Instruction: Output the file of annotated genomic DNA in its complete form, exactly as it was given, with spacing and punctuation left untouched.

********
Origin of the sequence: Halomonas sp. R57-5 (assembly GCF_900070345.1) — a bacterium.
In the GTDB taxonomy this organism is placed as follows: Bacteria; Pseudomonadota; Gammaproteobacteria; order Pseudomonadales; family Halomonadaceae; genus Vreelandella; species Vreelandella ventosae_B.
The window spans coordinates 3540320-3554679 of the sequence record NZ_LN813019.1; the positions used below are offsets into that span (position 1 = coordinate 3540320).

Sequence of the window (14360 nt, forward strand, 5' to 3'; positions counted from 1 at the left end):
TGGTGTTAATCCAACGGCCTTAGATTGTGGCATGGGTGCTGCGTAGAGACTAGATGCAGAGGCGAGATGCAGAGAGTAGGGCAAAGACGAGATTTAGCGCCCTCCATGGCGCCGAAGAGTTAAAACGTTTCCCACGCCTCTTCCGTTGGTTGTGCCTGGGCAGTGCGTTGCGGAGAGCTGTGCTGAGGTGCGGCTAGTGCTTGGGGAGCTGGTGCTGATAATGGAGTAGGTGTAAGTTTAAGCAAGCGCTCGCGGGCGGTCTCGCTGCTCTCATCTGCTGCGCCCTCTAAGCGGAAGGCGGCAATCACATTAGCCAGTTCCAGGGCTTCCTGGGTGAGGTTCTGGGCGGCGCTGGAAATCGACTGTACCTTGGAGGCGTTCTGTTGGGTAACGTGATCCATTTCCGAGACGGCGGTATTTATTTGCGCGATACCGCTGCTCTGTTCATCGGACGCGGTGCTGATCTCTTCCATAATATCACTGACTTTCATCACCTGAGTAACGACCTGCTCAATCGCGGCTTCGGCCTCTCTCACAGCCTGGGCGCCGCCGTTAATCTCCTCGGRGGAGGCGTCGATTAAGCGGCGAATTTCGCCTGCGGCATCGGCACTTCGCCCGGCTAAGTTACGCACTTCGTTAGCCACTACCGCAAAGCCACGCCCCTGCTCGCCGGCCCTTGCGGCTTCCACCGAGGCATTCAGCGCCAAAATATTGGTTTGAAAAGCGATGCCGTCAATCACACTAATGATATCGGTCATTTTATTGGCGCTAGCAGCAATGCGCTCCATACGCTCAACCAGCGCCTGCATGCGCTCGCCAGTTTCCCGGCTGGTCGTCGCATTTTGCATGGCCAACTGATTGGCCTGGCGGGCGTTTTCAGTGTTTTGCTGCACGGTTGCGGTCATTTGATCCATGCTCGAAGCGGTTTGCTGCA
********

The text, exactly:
Origin of the sequence: Halomonas sp. R57-5 (assembly GCF_900070345.1) — a bacterium.
In the GTDB taxonomy this organism is placed as follows: Bacteria; Pseudomonadota; Gammaproteobacteria; order Pseudomonadales; family Halomonadaceae; genus Vreelandella; species Vreelandella ventosae_B.
The window spans coordinates 3540320-3554679 of the sequence record NZ_LN813019.1; the positions used below are offsets into that span (position 1 = coordinate 3540320).

Sequence of the window (14360 nt, forward strand, 5' to 3'; positions counted from 1 at the left end):
TGGTGTTAATCCAACGGCCTTAGATTGTGGCATGGGTGCTGCGTAGAGACTAGATGCAGAGGCGAGATGCAGAGAGTAGGGCAAAGACGAGATTTAGCGCCCTCCATGGCGCCGAAGAGTTAAAACGTTTCCCACGCCTCTTCCGTTGGTTGTGCCTGGGCAGTGCGTTGCGGAGAGCTGTGCTGAGGTGCGGCTAGTGCTTGGGGAGCTGGTGCTGATAATGGAGTAGGTGTAAGTTTAAGCAAGCGCTCGCGGGCGGTCTCGCTGCTCTCATCTGCTGCGCCCTCTAAGCGGAAGGCGGCAATCACATTAGCCAGTTCCAGGGCTTCCTGGGTGAGGTTCTGGGCGGCGCTGGAAATCGACTGTACCTTGGAGGCGTTCTGTTGGGTAACGTGATCCATTTCCGAGACGGCGGTATTTATTTGCGCGATACCGCTGCTCTGTTCATCGGACGCGGTGCTGATCTCTTCCATAATATCACTGACTTTCATCACCTGAGTAACGACCTGCTCAATCGCGGCTTCGGCCTCTCTCACAGCCTGGGCGCCGCCGTTAATCTCCTCGGRGGAGGCGTCGATTAAGCGGCGAATTTCGCCTGCGGCATCGGCACTTCGCCCGGCTAAGTTACGCACTTCGTTAGCCACTACCGCAAAGCCACGCCCCTGCTCGCCGGCCCTTGCGGCTTCCACCGAGGCATTCAGCGCCAAAATATTGGTTTGAAAAGCGATGCCGTCAATCACACTAATGATATCGGTCATTTTATTGGCGCTAGCAGCAATGCGCTCCATACGCTCAACCAGCGCCTGCATGCGCTCGCCAGTTTCCCGGCTGGTCGTCGCATTTTGCATGGCCAACTGATTGGCCTGGCGGGCGTTTTCAGTGTTTTGCTGCACGGTTGCGGTCATTTGATCCATGCTCGAAGCGGTTTGCTGCA